Goldman Sachs: Staying ahead of the digital curve

Investing in technology can provide a first-mover advantage in private markets and has the potential to transform the investment life cycle, say Darren Cohen and Luke Flemmer at Goldman Sachs.

This article is sponsored by Goldman Sachs

How have you seen the use of technology change in private equity in recent years?

Darren Cohen

Darren Cohen: Every public asset class – equities, credit, rates, FX – has seen a similar transformation from manual, bilateral workflows to data-intensive, highly-automated digital markets with nuanced microstructures. As those markets digitised, early investments in technology platforms and data analytics enabled first movers to get ahead of the curve and capture disproportionate economics and market share. Those who were late to evolve and adapt suffered as competitive dynamics changed and the market structure shifted.

I think a similar transition is currently underway in private markets, fuelled by the proliferation of unique data sources and the emergence of digital marketplaces that enable automated underwriting. As a result of these trends, I would expect the leading private equity firms to materially increase their investment in infrastructure, data and engineering.

Luke Flemmer

Luke Flemmer: We are starting to see a real bifurcation in the market. Some private market firms were ahead of the curve investing in fundamental data requirements and systematising processes. Now these firms can operate at scale and have surplus capacity to invest in more advanced technologies that are leading to exponential gains.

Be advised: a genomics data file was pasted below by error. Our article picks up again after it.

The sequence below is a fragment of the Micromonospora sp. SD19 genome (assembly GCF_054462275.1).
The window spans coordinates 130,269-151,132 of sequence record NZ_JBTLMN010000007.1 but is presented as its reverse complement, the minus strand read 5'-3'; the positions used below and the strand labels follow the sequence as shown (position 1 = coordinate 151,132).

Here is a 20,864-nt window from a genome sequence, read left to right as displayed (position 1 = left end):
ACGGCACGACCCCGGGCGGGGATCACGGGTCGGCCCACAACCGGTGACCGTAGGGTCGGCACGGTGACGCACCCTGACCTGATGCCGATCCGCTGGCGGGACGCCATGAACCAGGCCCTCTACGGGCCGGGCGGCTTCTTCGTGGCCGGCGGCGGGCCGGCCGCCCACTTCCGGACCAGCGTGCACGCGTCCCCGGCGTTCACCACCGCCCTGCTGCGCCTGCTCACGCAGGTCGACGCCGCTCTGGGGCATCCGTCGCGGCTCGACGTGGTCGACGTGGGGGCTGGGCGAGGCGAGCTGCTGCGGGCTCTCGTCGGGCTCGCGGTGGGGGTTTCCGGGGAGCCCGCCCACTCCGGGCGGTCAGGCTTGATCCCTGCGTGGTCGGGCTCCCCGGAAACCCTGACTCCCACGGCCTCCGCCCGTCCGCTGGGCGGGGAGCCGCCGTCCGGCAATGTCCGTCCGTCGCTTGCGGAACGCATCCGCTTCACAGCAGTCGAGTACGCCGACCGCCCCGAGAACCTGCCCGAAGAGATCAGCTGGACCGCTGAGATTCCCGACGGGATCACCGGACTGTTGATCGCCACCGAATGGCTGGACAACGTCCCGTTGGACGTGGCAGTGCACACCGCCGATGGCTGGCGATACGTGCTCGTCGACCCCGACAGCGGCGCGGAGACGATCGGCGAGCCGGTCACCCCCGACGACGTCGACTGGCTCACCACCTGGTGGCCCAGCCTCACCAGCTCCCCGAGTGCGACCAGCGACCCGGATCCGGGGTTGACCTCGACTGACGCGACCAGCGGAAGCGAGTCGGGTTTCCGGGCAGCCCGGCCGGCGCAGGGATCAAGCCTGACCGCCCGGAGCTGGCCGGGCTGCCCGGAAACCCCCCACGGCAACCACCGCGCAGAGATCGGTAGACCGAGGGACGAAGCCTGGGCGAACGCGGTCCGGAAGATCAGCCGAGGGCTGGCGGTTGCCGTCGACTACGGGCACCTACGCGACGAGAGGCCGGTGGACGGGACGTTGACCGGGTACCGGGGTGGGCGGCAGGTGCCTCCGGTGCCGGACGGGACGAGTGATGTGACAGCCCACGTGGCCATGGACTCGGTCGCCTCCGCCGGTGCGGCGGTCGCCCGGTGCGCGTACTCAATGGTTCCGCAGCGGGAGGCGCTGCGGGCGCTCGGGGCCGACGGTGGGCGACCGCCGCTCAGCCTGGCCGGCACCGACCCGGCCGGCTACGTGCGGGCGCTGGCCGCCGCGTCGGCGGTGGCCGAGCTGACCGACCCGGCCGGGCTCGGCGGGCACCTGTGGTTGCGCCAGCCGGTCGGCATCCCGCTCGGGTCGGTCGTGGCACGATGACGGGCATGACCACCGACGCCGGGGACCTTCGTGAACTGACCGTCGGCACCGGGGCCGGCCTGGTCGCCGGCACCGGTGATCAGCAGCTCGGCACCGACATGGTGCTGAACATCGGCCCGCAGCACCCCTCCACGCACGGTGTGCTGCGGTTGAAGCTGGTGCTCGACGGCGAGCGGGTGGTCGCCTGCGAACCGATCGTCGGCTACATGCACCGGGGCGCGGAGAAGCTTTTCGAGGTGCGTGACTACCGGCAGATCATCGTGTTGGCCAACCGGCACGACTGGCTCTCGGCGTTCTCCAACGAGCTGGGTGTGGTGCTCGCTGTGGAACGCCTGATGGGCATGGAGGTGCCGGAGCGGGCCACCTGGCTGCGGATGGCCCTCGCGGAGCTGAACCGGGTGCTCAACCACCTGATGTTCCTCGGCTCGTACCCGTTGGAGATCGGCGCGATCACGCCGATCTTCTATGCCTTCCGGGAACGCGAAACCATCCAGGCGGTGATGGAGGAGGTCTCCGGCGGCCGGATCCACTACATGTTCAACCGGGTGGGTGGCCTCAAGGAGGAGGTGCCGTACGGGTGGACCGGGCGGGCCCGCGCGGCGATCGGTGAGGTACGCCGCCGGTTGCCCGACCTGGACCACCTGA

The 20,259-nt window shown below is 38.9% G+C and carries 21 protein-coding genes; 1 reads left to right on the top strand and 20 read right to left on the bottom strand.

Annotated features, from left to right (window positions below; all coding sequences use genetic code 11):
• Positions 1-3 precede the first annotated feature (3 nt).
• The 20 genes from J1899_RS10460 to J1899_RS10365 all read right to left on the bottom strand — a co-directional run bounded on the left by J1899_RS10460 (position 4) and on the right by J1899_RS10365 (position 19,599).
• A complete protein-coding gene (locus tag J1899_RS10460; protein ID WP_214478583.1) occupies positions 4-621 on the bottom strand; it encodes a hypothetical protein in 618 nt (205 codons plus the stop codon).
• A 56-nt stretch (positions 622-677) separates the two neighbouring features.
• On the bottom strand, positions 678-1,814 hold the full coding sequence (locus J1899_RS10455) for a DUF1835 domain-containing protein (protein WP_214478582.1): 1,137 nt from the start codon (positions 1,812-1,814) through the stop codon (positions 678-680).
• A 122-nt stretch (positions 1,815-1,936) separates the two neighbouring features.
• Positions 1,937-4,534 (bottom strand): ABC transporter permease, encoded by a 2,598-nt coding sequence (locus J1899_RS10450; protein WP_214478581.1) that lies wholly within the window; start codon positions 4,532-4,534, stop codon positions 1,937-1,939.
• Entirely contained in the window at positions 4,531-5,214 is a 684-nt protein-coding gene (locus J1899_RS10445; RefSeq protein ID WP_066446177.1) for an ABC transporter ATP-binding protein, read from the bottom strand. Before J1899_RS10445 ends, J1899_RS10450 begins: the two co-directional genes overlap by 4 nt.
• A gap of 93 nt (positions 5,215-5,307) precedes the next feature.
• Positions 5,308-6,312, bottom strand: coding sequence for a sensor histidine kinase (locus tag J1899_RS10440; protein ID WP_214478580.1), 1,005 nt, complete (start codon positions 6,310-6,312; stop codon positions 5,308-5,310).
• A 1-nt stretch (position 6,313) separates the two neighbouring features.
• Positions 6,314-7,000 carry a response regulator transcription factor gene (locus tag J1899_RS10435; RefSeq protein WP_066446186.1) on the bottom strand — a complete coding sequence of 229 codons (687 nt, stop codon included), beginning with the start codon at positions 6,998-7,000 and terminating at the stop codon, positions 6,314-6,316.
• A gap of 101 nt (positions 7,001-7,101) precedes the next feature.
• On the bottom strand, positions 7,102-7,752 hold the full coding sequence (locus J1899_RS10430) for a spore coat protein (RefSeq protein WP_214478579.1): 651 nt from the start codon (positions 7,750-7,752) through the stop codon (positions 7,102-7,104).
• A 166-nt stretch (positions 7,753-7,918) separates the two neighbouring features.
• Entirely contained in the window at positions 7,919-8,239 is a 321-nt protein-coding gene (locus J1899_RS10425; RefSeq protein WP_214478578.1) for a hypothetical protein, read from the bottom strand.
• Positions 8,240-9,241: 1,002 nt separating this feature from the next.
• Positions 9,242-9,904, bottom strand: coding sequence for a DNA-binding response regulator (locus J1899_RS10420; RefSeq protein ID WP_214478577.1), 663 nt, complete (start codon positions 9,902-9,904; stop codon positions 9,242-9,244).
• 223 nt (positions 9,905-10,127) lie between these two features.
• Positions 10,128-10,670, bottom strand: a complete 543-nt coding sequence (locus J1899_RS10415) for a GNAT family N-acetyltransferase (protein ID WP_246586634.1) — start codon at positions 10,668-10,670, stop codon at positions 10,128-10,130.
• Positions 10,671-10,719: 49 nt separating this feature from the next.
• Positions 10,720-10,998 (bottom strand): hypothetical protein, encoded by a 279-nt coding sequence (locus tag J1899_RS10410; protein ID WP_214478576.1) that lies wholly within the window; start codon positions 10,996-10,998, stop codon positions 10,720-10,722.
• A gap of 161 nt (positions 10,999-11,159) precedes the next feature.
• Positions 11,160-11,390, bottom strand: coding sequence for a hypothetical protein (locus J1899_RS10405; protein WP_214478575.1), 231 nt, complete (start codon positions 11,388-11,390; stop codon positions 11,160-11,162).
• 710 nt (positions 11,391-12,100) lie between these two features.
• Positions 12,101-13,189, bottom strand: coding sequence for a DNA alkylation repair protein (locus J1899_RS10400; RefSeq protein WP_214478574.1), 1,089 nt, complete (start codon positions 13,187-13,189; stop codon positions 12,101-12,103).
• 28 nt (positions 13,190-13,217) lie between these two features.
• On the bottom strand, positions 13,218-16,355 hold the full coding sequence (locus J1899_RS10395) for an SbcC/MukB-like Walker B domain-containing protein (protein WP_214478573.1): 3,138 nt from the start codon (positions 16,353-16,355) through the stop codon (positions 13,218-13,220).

Those that haven’t made investments are now playing catchup, spending most of their budgets to get basic data hygiene in place as the amount of available information proliferates. It is very similar to the dynamic we saw over the last 10 years in the public markets, where some banks had made foundational investments that allowed them to really scale digital and analytics capabilities, while others were just feeding the maintenance of legacy systems and operations.

Where in the investment life cycle are you seeing technology be most impactful?

DC: We have seen some of the biggest changes in deal sourcing and underwriting, initially in growth and venture, but increasingly in other asset classes too. Our teams now have access to valuable datasets that provide insights into private company funding rounds, recruiting trends, market shares and client reviews.

We are also able to augment these insights with our proprietary research, data and networks to further optimise our sourcing strategy, as well as enhance our underwriting diligence. By applying this bottom-up approach, we can build an incredible mosaic of data that helps our investment teams identify emerging category leaders early and integrate data-driven insights into our investment process.

LF: As we engage with companies, we are capturing more data than ever before across the full life cycle of the investment process. And that is not just the deals we have completed, but also the ones we have passed on. We have proven the commercial impact of applying these technologies and workflows across our teams and are now really scaling their application. Richer company and sector models not only support greater efficiency in our traditional investing processes, but also create opportunities for new methods of sourcing, underwriting and value creation.

How is technology being used to open new markets?